Friday, June 26, 2015


The recipe card indicates that I must have gotten this when I bought some walnuts from the Azar Nutshop. It has been a popular breakfast bread with my family for over thirty years. Ericka and I made it when she visited recently to see if it was as good as we remembered. It was. Delicious warm lathered with cream cheese. Healthy and satisfying.

The recipe card is brown, has dark stains all over it and is torn in places. It's time for it to go digital.


1 cup Azar (of, course) walnuts, coarsely chopped
4 eggs
1 1/2 cups brown sugar, firmly packed
3/4 cup vegetable oil
3 cups unsifted unbleached flour
1 1/2 teaspoons baking soda
3/4 teaspoon baking powder
3/4 teaspoon salt
2 teaspoons cinnamon
2 cups grated (use a large cheese grater) unpeeled zucchini, ends removed
1 teaspoon vanilla


Preheat oven to 350 degrees.
Grease and flour a large loaf pan.
Beat eggs.
Gradually beat in sugar, then oil.
Combine the dry ingredients in a different bowl.
Add the dry ingredients alternately with zucchini to the egg, sugar, oil, mixture.
Mix well with a large spoon.
Stir in walnuts and vanilla
Put the mixture in the loaf pan
Bake 1 hour.
Let stand 15 minutes.
Turn out of the pan.

This bread freezes well.

No better time time to share a local story about growing zucchini.

It is a very easy vegetable to grow at high altitude. Often people end up with more zucchini than they can possibly preserve by canning, give away or use. Our growing season is fairly short, starting mid-June and ending with the first freeze, often as early as mid-September.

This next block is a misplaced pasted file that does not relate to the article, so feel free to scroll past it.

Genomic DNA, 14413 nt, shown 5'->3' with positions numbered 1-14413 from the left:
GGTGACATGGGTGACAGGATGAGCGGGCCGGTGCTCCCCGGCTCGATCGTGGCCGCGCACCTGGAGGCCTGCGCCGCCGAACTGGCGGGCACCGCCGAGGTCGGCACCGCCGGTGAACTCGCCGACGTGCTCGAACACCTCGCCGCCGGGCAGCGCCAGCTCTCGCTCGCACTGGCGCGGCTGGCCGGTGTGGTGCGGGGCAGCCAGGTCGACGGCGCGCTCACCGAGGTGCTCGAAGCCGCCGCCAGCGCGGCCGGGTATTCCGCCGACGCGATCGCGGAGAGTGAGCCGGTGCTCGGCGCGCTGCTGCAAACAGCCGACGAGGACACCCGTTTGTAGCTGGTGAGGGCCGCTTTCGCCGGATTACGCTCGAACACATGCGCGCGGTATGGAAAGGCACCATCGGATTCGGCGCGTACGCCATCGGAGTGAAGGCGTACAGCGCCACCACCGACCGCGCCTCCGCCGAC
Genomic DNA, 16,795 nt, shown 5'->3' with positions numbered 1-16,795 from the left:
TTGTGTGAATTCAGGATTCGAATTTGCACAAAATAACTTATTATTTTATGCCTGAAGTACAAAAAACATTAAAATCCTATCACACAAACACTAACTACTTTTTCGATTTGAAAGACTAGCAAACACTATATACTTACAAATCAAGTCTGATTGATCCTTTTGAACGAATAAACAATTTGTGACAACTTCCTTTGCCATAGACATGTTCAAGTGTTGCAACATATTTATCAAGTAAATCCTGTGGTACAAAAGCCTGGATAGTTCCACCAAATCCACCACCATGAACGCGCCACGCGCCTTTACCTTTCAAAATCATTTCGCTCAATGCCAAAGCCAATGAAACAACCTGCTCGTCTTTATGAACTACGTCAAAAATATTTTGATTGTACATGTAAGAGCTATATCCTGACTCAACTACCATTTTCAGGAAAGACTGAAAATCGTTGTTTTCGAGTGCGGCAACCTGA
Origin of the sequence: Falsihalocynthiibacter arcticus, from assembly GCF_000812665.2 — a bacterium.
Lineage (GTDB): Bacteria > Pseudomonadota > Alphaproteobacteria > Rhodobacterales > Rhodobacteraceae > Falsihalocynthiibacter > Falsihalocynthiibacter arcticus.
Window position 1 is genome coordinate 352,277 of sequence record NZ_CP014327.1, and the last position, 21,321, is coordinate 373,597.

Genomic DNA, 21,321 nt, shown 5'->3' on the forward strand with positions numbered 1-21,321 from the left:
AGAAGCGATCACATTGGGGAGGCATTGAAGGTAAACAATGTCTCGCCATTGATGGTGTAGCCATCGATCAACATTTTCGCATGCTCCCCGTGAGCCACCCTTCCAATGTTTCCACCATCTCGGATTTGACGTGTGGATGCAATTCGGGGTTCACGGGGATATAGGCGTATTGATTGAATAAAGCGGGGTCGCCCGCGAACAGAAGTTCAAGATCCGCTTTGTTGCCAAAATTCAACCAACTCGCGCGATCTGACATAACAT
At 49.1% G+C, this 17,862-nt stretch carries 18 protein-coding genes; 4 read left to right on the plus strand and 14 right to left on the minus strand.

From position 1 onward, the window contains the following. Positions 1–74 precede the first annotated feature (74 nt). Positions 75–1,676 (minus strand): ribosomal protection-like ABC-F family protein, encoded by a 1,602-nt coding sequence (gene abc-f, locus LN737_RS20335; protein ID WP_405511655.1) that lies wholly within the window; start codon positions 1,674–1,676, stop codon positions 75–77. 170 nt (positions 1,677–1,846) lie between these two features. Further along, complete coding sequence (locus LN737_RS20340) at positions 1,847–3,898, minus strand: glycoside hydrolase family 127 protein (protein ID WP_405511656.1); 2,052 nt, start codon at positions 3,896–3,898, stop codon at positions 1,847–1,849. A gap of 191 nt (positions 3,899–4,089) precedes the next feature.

If you garden...and you love it... you know that you are enthusiastic for the first month or so...summer is so glorious and the garden is growing and producing such useful, fresh, home-grown food for your family...then your enthusiasm wanes as the workload increases...and the weeds grow...and towards the end of the summer your internal clock...and your knee telling you that it should be over soon...the larder is full, the beautiful vegetables have provided a colorful bounty for your summer table...will the first frost ever get here?

Zucchini is often the final plant to give seems to enjoy a little frost. It just keeps growing and growing...and you just keep harvesting and harvesting...leaving great paper bags of zucchini...anonymously...on people's back porches or in their unlocked cars. You can't throw it away.

One Sunday morning in late fall at a local church, the preacher took the pulpit and exclaimed, "Thank the Lord, last night the zucchini died." The parishioners heartily applauded.

There had been a hard freeze the night before. Everyone could rest now.


Monday, June 22, 2015


This recipe reminds me of a summer many years ago.

Visitors to Mountainaire RV Park in Greer were passing this recipe around and they thought it might be easier to find a copy machine to print the copies. Having the only copy machine in town, they showed up in my real estate office.

I was the elated beneficiary as I asked if I might make a copy for myself. A great trade. It is not easy to make but it is absolutely moist and delicious!

This recipe makes two loaves.


1 cup cooking oil
1 3/4 cups white sugar
3 eggs

Beat the first three ingredients together.

Then add the next three ingredients

1 cup mashed bananas
1 cup peeled, grated carrots
1 cup applesauce

Sift the following dry ingredients and add to the above mixture.

2 cups unbleached flour
1 cup whole wheat flour
1+ teaspoon cinnamon
1/2 + teaspoon allspice
1/2 teaspoon ground cloves
1 1/2 teaspoon baking soda
1 1/2 teaspoon baking powder
1 teaspoon salt
1/4 cup wheat germ

1 teaspoon vanilla-Add to the batter and mix well.

1 cup coarsely chopped walnuts or pecans
1 1/2 cup raisins

Lastly, add the raisins and nuts and mix well. If the batter seems too thin, add a little Bisquick.

Pour into two greased and floured loaf pans.

Bake at 350 degrees for 1 hour.

Since we are at 8500 feet, I don't know if this recipe has been adjusted for high elevation. I welcome comments or suggestions.